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Increase in Salmonella Infections in the W BoP

PRESS RELEASE 17 January 2008

Increase in Salmonella Infections in the Western Bay of Plenty

More than 40 cases of a particular form of bacterial food poisoning have been confirmed in the Western Bay of Plenty.

Dr Phil Shoemack, Medical Officer of Health for the Bay of Plenty and Lakes District Health Boards, said since October 2007 public health had become aware of 46 cases of Salmonella Chester in the Western Bay of Plenty. During the same period another 12 cases had also been notified in other parts of the country, mainly in the North Island.

Salmonella Chester bacteria has only been reported twice in New Zealand since 2000.

Like most types of Salmonella, this strain causes diarrhoea, fever, and stomach cramps, sometimes with vomiting. Most people recover without treatment, but occasionally hospital care is required. Three local cases were hospitalised and have subsequently been discharged.

As with most Salmonella bacteria, Salmonella Chester infection appears to be related to eating contaminated food, although it can be spread from person to person by poor hygiene.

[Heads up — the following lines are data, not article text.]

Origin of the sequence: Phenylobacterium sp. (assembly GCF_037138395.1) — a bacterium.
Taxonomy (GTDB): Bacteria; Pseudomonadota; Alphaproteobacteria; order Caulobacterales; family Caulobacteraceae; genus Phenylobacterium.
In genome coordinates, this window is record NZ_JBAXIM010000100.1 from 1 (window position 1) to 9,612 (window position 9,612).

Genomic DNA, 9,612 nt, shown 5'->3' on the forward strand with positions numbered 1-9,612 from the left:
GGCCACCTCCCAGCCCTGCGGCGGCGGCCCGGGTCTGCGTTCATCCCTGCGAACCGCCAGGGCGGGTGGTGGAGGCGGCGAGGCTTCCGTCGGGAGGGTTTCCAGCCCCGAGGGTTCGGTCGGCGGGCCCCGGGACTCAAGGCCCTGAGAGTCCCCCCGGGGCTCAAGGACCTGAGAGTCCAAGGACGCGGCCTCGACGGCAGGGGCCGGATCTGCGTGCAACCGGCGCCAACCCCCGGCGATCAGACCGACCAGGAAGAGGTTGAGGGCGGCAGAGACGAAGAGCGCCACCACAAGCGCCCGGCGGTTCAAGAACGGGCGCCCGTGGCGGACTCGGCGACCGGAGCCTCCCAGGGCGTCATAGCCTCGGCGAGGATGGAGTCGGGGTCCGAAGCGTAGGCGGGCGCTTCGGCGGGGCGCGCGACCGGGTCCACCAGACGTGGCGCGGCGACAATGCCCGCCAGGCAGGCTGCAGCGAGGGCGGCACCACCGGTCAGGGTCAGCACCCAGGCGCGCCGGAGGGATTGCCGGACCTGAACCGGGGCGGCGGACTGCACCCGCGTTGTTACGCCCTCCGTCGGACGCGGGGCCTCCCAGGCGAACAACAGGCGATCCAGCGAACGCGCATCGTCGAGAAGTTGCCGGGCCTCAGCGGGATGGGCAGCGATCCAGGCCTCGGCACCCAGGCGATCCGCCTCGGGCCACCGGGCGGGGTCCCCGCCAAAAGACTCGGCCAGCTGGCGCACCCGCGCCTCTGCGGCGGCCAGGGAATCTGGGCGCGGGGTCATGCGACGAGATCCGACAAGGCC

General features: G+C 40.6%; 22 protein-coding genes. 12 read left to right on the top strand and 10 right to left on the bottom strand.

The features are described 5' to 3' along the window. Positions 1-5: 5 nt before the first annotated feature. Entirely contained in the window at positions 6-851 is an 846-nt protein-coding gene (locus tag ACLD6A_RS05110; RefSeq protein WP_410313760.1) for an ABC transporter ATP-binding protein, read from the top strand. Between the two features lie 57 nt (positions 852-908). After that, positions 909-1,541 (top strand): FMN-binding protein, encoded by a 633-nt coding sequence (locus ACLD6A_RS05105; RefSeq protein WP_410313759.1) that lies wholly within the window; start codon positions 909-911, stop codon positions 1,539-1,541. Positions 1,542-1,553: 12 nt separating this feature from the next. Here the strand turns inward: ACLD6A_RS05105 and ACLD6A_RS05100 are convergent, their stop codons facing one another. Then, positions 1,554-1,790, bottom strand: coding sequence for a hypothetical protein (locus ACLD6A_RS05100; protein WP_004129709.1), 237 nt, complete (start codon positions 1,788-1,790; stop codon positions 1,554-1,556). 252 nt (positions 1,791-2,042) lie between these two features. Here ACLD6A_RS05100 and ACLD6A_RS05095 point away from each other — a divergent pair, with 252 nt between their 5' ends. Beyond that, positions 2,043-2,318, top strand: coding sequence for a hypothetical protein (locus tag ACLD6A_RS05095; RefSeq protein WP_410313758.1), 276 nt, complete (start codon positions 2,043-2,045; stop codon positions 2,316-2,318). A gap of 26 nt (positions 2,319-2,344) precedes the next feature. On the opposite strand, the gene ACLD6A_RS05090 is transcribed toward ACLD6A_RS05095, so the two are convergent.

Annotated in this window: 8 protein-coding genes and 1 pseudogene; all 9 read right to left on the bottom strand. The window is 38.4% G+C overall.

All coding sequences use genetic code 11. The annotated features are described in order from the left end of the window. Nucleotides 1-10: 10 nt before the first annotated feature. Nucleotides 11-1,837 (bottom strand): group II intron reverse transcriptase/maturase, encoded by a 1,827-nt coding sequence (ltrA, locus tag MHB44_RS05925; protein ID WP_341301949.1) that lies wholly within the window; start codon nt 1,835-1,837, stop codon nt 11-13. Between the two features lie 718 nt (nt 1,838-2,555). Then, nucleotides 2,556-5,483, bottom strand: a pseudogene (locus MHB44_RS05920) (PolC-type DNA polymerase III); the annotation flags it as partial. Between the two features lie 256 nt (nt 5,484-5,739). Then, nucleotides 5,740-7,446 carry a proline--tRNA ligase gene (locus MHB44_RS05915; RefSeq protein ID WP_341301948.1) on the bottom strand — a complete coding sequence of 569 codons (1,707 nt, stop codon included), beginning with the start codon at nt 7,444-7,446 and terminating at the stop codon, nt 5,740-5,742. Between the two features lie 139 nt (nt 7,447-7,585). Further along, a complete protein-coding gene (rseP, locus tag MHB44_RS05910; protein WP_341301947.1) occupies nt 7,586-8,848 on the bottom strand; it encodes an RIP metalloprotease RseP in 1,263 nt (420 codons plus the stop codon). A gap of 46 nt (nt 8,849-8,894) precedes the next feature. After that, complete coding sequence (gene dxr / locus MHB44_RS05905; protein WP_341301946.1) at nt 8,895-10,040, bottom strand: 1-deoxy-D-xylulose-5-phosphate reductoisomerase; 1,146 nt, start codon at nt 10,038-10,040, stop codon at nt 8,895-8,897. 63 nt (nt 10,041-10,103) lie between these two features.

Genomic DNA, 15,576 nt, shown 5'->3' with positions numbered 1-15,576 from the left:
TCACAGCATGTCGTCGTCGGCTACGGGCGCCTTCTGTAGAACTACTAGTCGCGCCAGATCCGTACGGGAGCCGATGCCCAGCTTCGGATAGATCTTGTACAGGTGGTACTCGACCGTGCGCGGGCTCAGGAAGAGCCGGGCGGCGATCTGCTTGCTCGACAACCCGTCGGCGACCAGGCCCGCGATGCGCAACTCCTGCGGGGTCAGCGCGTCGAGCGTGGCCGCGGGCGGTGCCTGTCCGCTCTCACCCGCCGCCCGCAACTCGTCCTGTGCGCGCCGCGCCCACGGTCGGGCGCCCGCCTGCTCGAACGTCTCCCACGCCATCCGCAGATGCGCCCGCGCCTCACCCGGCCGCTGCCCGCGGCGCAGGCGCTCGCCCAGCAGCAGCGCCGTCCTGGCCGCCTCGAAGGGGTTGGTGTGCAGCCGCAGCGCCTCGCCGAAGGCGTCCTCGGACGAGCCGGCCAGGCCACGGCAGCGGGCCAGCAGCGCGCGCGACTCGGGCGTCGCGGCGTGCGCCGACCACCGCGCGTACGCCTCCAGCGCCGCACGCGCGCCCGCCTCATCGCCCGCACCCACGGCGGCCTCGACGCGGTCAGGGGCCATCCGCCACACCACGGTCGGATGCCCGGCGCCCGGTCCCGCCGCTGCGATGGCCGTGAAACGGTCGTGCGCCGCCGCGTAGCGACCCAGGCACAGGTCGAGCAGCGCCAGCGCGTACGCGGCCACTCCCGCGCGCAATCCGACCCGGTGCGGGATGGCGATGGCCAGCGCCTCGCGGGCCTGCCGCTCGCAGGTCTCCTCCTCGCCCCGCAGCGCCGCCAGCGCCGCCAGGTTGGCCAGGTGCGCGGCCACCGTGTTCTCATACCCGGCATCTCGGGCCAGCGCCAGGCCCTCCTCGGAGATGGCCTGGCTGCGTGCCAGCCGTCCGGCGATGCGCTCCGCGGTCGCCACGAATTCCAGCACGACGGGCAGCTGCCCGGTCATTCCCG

Toi Te Ora – Public Health, with the help of the local laboratory and GPs, has been investigating the local outbreak. As yet the precise cause of this outbreak has not been identified, with the focus of the investigation being on foodborne sources.

“Food poisoning with Salmonella (and other bacteria) can affect anyone, so it is important that we all reduce the risk by practising good food hygiene, adequately cooking food, and washing our hands,’’ says Dr Shoemack. Salmonella is the third most common notified disease in New Zealand after Campylobacter and Giardia infections.

Any individual with significant unexplained diarrhoea is advised to seek medical attention from his or her general practitioner.

The 4 simple rules to keep food safe are:

Clean Clean hands before handling food. Wash knives and other utensils and scrub chopping boards.
Cook Cook poultry, meat patties and sausages thoroughly. Reheat leftovers until piping hot.
Cover Cover food. Store cooked food above raw food to stop contamination from dripping juices.
Chill Chill food. When outside use a chilly bin and ice pack to keep food cool.

Proper hand washing is important, so remember the 20+20 rule: 20 seconds washing + 20 seconds drying = clean hands.


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